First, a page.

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While the most common chin augmentation dimension is forward or in the horizontal dimension, the most under diagnosed chin augmentation patient is the one who needs some vertical lengthening as well. Vertically elongating the chin typically means a forward and down direction of augmentation in profile (45 degrees in the side view) and not a true vertical lengthening. (90 degree drop with no horizontal) They are recognized as patients whose lower third of the face is vertically short and violates the facial thirds relationship. Adding a horizontal chin implant improves projection but keeps the lower face compressed and still disproportionate.

Vertically lengthening chin implants styles do exist but they are somewhat dimensionally limited. Most such patients are better served by either a bony genioplasty or having a custom chin implant design. Too many times surgeons ‘force’ a horizontal projecting style of chin implant onto these patients. An opening wedge bony genioplasty performed intraorally can either do a pure vertical elongation or a combined vertical and horizontal augmentation. The trade-off for doing so is to create a bit of a more narrow chin which can be disadvantageous for men but an aesthetic advantage for women.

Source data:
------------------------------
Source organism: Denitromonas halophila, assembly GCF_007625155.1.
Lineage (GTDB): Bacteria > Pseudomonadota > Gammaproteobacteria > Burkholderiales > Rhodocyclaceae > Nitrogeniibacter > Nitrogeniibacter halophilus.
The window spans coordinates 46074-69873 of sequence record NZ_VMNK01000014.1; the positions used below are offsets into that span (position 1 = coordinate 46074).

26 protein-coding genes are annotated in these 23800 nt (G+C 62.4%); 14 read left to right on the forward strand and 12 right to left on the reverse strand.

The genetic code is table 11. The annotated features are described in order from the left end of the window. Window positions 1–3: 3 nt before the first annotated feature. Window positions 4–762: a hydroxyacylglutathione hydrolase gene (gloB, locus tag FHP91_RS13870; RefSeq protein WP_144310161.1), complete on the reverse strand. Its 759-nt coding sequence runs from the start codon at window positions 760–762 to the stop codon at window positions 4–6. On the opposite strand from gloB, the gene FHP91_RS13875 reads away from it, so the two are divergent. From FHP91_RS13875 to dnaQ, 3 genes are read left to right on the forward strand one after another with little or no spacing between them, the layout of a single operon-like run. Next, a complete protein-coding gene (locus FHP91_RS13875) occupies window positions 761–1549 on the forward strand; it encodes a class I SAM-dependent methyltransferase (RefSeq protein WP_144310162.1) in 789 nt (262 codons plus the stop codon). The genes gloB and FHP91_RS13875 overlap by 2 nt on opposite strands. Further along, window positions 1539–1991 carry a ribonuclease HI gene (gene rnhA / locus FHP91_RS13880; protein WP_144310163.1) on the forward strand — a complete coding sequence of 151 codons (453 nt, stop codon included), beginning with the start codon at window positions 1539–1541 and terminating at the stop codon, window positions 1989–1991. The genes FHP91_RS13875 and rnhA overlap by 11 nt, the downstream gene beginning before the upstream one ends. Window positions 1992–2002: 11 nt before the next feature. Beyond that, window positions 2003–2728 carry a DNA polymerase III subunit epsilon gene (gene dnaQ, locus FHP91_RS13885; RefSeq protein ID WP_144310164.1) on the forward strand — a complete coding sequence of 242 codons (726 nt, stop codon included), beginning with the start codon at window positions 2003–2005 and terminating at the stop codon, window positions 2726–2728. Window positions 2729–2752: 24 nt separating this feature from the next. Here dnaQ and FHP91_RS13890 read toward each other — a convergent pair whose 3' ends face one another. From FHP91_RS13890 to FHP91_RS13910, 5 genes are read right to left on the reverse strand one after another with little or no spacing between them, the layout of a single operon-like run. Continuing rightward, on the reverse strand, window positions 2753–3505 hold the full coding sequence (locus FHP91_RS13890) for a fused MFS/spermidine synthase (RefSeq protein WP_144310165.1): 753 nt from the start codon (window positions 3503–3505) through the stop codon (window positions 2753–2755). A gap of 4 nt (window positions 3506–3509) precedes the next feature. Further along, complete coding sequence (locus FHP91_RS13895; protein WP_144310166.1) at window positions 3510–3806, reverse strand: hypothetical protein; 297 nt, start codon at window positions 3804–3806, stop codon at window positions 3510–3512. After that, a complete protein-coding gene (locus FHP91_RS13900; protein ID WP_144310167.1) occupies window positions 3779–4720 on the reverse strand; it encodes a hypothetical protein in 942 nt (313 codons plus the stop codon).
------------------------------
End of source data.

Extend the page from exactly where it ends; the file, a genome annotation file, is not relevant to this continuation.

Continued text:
A custom chin implant design, while capable of creating vertical elongation only, is better served for a combined vertical and horizontal effect. Such an implant design brings the chin down and forward as well as provides vertical augmentation back along the jawline to keep a smooth inferior border line. Placed through a submental incision it relies on being able to pull the soft tissue chin pad back over it for closure. If the combined vertical and horizontal augmentation millimeter numbers exceed 15, an intraoral bony genioplasty should be performed instead to avoid not being able to get the soft tissue pad over the implant and creating the ‘double bubble’ chin. (soft tissue pad sits higher than the front edge of the implant) Combined vertical land horizontal lengthening creates an expansion that exceeds what a linear movement in one dimension alone can do.

Dr. Barry Eppley

Indianapolis, Indiana

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